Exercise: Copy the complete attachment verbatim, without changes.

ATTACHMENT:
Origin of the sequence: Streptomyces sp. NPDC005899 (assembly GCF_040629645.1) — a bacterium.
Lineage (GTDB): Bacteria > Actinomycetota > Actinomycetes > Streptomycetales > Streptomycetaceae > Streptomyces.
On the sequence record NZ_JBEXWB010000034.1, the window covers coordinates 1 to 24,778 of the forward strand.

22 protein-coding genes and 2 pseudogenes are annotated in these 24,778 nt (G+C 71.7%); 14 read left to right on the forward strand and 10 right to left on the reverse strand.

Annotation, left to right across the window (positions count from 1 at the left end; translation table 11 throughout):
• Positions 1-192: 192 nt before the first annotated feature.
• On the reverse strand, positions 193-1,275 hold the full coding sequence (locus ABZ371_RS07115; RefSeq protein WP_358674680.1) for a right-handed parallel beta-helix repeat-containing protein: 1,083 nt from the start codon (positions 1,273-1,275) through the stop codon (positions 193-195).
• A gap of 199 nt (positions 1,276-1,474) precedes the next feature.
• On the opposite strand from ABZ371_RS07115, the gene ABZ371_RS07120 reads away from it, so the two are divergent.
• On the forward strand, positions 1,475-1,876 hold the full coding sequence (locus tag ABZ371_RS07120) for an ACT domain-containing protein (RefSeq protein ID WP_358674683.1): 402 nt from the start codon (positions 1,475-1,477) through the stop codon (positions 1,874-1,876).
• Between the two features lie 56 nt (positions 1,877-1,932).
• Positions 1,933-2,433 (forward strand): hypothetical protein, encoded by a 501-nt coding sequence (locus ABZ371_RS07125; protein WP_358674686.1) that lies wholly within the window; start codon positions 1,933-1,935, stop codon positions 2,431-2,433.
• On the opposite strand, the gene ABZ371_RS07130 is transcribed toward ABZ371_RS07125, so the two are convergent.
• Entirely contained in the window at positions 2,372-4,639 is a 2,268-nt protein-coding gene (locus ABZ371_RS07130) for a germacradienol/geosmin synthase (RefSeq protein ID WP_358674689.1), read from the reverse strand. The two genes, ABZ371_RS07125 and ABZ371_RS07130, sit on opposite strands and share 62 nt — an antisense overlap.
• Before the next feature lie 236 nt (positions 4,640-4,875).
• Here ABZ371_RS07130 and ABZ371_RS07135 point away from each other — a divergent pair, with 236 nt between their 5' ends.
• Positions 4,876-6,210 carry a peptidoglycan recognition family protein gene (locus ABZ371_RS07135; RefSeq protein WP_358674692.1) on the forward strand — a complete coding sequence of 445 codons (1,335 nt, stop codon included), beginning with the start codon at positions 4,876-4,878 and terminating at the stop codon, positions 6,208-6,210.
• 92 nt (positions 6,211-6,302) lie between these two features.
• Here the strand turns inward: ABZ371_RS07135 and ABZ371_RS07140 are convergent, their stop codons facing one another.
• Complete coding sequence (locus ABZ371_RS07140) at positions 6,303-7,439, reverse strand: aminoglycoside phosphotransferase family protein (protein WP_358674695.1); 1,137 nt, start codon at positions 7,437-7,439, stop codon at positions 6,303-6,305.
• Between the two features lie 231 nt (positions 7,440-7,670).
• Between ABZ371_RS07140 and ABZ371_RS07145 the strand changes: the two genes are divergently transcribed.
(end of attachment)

Origin of the sequence: Streptomyces sp. NPDC005899 (assembly GCF_040629645.1) — a bacterium.
Lineage (GTDB): Bacteria > Actinomycetota > Actinomycetes > Streptomycetales > Streptomycetaceae > Streptomyces.
On the sequence record NZ_JBEXWB010000034.1, the window covers coordinates 1 to 24,778 of the forward strand.

22 protein-coding genes and 2 pseudogenes are annotated in these 24,778 nt (G+C 71.7%); 14 read left to right on the forward strand and 10 right to left on the reverse strand.

Annotation, left to right across the window (positions count from 1 at the left end; translation table 11 throughout):
• Positions 1-192: 192 nt before the first annotated feature.
• On the reverse strand, positions 193-1,275 hold the full coding sequence (locus ABZ371_RS07115; RefSeq protein WP_358674680.1) for a right-handed parallel beta-helix repeat-containing protein: 1,083 nt from the start codon (positions 1,273-1,275) through the stop codon (positions 193-195).
• A gap of 199 nt (positions 1,276-1,474) precedes the next feature.
• On the opposite strand from ABZ371_RS07115, the gene ABZ371_RS07120 reads away from it, so the two are divergent.
• On the forward strand, positions 1,475-1,876 hold the full coding sequence (locus tag ABZ371_RS07120) for an ACT domain-containing protein (RefSeq protein ID WP_358674683.1): 402 nt from the start codon (positions 1,475-1,477) through the stop codon (positions 1,874-1,876).
• Between the two features lie 56 nt (positions 1,877-1,932).
• Positions 1,933-2,433 (forward strand): hypothetical protein, encoded by a 501-nt coding sequence (locus ABZ371_RS07125; protein WP_358674686.1) that lies wholly within the window; start codon positions 1,933-1,935, stop codon positions 2,431-2,433.
• On the opposite strand, the gene ABZ371_RS07130 is transcribed toward ABZ371_RS07125, so the two are convergent.
• Entirely contained in the window at positions 2,372-4,639 is a 2,268-nt protein-coding gene (locus ABZ371_RS07130) for a germacradienol/geosmin synthase (RefSeq protein ID WP_358674689.1), read from the reverse strand. The two genes, ABZ371_RS07125 and ABZ371_RS07130, sit on opposite strands and share 62 nt — an antisense overlap.
• Before the next feature lie 236 nt (positions 4,640-4,875).
• Here ABZ371_RS07130 and ABZ371_RS07135 point away from each other — a divergent pair, with 236 nt between their 5' ends.
• Positions 4,876-6,210 carry a peptidoglycan recognition family protein gene (locus ABZ371_RS07135; RefSeq protein WP_358674692.1) on the forward strand — a complete coding sequence of 445 codons (1,335 nt, stop codon included), beginning with the start codon at positions 4,876-4,878 and terminating at the stop codon, positions 6,208-6,210.
• 92 nt (positions 6,211-6,302) lie between these two features.
• Here the strand turns inward: ABZ371_RS07135 and ABZ371_RS07140 are convergent, their stop codons facing one another.
• Complete coding sequence (locus ABZ371_RS07140) at positions 6,303-7,439, reverse strand: aminoglycoside phosphotransferase family protein (protein WP_358674695.1); 1,137 nt, start codon at positions 7,437-7,439, stop codon at positions 6,303-6,305.
• Between the two features lie 231 nt (positions 7,440-7,670).
• Between ABZ371_RS07140 and ABZ371_RS07145 the strand changes: the two genes are divergently transcribed.